M. Oudin was pleased, and I was supremely delighted, but my good old father was quite dejected, and frankly avowed that it was like sentencing me to twelve months’ imprisonment. So it was, but what a delightful imprisonment I anticipated it would be!
However, in a day or two he came round, and as he could not well alter the turn circumstances had taken, he endeavoured to ameliorate them. He made me write down a list of what I thought I should require, and to this list he added a long supplement; and after mature consultation with M. Oudin, another list was added as addendum; in fact, the articles were so numerous that they filled four huge packing cases.
These cases were zinc-lined to keep the goods dry, as some of them were perishable, and no one can tell with what pride I gazed at these boxes, and thought of the glorious life I was about to lead. No thought of any accident, or other drawback, even entered my head; in fact, as I sat on the top of a case, swinging my legs and counting the hours which had to pass before the day arrived when I was to take possession of my island home, I was most consummately happy, being naturally ignorant of what was to befall me.
At length came the day for launching the “Kittywich,” at which I assisted to my utmost; for I knew that any hitch with her meant further detention in Guernsey for me. All went well, and as she slid off the stocks (like a duck entering the water) without a splash or jar of any kind, a ringing cheer went up, and then I knew that I should soon bid farewell to picturesque St. Peter Port, one of the finest harbour towns of Great Britain.
A few more days and the “Kittywich” had received her cargo for home, and with it a new name, for in consideration of her additional carrying capacity, we rechristened her the “Cormorant.” Then came the day on which the Blue Peter was seen at her masthead, but what was even better in my eyes, was my own outfit packed in the four huge cases which stood so prominently on her hatchway amidships.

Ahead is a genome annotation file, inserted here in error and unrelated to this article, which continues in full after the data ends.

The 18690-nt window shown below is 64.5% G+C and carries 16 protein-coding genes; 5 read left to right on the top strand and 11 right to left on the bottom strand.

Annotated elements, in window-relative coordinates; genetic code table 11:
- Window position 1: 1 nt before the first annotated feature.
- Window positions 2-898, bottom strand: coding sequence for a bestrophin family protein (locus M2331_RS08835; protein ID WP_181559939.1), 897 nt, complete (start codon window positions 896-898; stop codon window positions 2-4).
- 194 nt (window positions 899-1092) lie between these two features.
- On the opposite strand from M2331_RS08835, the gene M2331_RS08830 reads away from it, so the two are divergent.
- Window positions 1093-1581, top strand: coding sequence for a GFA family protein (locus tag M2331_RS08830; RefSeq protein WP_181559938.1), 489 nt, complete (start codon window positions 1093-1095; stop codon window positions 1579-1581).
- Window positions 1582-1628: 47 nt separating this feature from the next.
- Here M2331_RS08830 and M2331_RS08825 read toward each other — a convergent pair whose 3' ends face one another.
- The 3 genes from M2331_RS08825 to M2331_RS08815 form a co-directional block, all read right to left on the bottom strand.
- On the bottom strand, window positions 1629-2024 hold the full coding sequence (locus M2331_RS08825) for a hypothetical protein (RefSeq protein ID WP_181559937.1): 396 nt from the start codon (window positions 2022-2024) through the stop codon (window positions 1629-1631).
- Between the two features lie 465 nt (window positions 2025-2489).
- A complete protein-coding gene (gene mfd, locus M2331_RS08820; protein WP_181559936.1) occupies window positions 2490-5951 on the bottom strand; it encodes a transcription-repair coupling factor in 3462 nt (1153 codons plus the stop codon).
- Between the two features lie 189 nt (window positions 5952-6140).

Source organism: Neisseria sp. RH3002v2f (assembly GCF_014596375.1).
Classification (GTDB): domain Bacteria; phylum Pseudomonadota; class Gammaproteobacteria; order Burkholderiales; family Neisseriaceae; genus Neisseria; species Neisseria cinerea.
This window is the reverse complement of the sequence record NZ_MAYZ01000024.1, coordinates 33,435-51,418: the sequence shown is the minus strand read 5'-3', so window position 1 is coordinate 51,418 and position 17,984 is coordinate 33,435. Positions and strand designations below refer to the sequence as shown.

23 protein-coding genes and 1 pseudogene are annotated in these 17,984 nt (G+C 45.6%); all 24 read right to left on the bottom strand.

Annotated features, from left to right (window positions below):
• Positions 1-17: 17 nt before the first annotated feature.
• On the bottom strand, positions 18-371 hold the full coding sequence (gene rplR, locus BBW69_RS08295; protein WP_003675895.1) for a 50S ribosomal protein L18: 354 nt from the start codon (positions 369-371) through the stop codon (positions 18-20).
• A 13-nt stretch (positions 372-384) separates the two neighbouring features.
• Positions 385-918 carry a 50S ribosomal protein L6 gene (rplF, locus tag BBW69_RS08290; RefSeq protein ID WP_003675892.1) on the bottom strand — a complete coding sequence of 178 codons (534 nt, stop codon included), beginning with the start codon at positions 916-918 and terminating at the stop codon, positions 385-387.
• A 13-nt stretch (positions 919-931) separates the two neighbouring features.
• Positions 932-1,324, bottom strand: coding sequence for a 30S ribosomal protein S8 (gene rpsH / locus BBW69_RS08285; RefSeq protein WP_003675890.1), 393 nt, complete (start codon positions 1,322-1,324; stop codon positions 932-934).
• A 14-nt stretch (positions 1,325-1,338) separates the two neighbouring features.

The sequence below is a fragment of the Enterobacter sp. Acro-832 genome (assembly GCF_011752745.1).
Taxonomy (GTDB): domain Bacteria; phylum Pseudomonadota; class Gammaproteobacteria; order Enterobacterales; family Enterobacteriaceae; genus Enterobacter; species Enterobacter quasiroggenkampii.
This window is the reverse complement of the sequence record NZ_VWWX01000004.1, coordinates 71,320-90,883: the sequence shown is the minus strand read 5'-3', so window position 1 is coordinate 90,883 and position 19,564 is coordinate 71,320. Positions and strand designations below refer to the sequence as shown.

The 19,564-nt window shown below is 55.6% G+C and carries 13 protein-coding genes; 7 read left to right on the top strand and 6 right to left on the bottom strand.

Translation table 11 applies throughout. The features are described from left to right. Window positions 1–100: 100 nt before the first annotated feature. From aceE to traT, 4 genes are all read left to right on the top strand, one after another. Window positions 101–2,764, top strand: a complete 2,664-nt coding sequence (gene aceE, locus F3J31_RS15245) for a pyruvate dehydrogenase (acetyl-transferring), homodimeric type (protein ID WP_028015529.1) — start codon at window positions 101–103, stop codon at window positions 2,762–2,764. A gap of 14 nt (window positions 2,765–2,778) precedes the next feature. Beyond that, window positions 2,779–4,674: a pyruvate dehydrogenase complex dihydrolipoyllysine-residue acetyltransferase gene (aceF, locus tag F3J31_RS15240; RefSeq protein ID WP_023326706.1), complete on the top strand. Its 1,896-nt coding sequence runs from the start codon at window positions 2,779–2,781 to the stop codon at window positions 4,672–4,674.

M. Oudin hobbled down to the harbour to see us off, and in doing so handed me a long heavy case as a parting gift, with instructions not to open it for a week, by which time he hoped to be far away in Paris.
We unmoored, left the harbour, and in an hour were laying at anchor off the north end of Jethou.
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I TAKE POSSESSION OF THE ISLAND—LANDING STORES—A GRAND CAROUSAL—FAREWELL—ALONE.
The 2nd March, 187—, was a bright mild day, with but little wind and a quiet sea: just the day for landing my stores. The goods I had selected, and those added by my father and M. Oudin, were of a very miscellaneous kind, and included provisions, farm and garden seeds (and a few implements), a canoe, a gun, clothing, fishing gear, oil and coal, cooking apparatus, and a score other things. As I knew the island was devoid of animals except rabbits, I asked for, and obtained some live stock—in fact, quite a farmyard. There were a goat, a dog, a cat, six pigeons, two pigs, six fowls, and last, though by no means least, a young donkey.